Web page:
Race is not associated with the development of metastases in patients with nonmetastatic castration-resistant prostate cancer (CRPC), according to a study published in the journal Cancer.1
Despite race being associated with disease progression in patients with early stage prostate cancer, how race contributes to outcomes in men who already have advanced disease is unclear.
Therefore, researchers sought to assess whether black men with CRPC and no known metastases would have a higher risk of metastatic disease in an equal-access setting.
For the study, investigators analyzed data from 837 men with M0/Mx CRPC diagnosed between 2000 and 2014 and received care at 5 Veteran Affairs hospitals.
Results showed that the 306 black men were equally as likely as the 531 nonblack men to receive a first and second bone scan following diagnosis of CRPC.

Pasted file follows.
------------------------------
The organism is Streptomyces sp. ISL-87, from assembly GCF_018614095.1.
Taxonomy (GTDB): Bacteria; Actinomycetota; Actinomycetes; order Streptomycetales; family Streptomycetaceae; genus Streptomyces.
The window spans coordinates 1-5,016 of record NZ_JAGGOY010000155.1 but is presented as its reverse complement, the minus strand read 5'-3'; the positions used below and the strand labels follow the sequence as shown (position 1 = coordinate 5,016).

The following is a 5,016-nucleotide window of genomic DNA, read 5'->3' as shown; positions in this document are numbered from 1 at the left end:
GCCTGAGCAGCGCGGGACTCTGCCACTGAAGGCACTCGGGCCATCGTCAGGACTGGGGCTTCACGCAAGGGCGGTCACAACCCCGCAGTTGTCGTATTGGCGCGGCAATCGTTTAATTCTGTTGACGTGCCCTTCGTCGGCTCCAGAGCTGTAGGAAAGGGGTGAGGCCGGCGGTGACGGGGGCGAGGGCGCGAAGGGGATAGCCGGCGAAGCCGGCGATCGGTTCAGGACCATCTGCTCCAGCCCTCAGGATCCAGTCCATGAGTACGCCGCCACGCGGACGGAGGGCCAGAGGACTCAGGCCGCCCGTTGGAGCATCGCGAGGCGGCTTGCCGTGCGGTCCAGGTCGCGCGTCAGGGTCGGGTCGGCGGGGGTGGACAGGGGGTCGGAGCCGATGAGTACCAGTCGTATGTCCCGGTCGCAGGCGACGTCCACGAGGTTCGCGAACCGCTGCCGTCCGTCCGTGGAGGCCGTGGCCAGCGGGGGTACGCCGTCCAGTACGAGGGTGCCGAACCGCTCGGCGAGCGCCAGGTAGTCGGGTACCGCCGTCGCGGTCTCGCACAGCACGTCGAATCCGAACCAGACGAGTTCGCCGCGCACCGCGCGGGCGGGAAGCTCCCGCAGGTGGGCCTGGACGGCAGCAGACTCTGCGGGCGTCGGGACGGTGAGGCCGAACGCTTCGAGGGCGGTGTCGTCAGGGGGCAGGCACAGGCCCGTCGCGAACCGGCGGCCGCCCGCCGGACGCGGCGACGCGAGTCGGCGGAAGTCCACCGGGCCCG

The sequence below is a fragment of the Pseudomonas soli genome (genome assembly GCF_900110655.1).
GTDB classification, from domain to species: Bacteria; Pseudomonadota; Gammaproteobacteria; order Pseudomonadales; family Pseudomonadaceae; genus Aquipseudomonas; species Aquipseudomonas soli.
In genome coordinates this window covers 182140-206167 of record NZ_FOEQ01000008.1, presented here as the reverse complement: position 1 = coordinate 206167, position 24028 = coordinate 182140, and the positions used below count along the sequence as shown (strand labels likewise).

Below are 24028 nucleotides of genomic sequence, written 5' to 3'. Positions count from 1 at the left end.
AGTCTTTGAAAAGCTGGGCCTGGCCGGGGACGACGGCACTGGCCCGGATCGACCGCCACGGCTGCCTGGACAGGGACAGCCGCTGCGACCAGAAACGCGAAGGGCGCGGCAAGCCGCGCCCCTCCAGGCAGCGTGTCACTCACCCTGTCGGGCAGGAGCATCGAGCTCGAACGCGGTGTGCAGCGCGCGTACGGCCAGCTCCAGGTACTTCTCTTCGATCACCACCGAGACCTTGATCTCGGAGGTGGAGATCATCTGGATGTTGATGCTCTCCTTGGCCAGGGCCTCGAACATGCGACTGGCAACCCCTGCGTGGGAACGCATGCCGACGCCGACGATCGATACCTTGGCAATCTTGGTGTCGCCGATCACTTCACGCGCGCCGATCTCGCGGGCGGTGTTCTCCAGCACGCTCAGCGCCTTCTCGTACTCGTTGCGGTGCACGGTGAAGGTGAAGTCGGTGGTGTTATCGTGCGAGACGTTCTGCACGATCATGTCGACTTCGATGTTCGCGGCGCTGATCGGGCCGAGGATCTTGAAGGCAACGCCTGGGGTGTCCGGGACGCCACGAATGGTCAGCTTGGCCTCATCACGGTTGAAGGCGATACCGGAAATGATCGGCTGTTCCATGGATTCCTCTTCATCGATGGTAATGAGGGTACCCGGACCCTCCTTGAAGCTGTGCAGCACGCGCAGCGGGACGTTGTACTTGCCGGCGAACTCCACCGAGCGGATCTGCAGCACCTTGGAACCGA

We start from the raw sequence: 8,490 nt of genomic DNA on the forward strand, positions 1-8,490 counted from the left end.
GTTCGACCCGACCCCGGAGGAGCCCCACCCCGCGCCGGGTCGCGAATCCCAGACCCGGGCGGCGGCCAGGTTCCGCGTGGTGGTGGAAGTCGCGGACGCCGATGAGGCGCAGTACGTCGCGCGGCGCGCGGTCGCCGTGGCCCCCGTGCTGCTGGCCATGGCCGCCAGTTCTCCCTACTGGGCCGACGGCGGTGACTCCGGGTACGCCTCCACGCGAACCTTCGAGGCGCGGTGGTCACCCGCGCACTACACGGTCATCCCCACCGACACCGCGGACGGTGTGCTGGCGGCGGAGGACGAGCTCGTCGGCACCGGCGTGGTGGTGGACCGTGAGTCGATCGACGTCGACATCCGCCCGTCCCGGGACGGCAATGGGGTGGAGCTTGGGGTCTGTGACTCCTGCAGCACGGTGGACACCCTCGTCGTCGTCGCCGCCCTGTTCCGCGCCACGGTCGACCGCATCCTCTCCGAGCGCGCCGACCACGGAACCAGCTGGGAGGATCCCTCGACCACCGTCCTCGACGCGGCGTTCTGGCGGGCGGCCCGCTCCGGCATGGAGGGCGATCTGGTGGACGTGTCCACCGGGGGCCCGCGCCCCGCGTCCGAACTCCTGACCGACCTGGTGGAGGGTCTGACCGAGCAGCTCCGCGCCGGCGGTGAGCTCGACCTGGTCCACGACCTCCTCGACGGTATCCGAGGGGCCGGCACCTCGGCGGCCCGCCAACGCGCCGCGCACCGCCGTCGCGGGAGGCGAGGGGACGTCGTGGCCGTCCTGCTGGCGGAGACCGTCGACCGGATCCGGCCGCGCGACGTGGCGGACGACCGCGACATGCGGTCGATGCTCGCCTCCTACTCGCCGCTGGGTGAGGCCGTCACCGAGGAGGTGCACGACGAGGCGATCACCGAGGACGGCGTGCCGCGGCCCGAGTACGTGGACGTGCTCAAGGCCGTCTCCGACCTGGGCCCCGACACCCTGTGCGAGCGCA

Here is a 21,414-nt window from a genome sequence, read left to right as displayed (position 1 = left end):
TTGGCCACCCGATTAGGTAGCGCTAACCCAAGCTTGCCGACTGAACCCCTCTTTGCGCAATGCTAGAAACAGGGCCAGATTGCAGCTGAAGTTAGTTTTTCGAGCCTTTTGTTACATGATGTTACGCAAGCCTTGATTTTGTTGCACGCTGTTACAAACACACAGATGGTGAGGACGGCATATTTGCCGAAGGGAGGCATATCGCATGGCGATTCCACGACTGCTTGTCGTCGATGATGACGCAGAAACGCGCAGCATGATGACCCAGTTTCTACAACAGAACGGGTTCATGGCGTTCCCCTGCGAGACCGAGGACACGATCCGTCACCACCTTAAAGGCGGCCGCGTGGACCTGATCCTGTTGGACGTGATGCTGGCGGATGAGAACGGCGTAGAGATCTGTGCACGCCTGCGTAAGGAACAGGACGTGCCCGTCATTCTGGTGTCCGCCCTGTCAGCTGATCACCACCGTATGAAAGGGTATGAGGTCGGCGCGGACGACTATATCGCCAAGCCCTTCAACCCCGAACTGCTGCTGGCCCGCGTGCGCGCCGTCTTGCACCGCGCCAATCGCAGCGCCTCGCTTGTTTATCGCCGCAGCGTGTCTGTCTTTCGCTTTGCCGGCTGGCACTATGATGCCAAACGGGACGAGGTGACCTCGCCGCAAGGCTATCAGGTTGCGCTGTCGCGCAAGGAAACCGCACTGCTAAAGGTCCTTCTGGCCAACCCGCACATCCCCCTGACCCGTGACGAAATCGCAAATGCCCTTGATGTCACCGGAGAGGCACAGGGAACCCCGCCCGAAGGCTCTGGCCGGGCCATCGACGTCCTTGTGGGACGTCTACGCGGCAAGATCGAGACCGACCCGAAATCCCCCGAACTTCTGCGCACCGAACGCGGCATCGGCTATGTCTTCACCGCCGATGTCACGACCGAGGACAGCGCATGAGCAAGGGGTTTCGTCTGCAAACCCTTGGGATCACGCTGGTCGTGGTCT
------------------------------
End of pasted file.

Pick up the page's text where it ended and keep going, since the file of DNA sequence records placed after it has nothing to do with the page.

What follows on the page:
The study demonstrated no significant differences in the risk of metastasis development, bone metastases, time to bone scans, or overall survival between black patients and nonblack patients (all P >.2).
The findings ultimately suggest that studies seeking to understand prostate cancer racial disparities may derive greater benefit by evaluating the impact of race on the risk of developing prostate cancer and on the outcomes of patients with early stage disease.
1. Whitney CA, Howard LE, Amling CL, et al. Race does not predict the development of metastases in men with nonmetastatic castration-resistant prostate cancer. Cancer. 2016 Aug 9. doi: 10.1002/cncr.30221. [Epub ahead of print]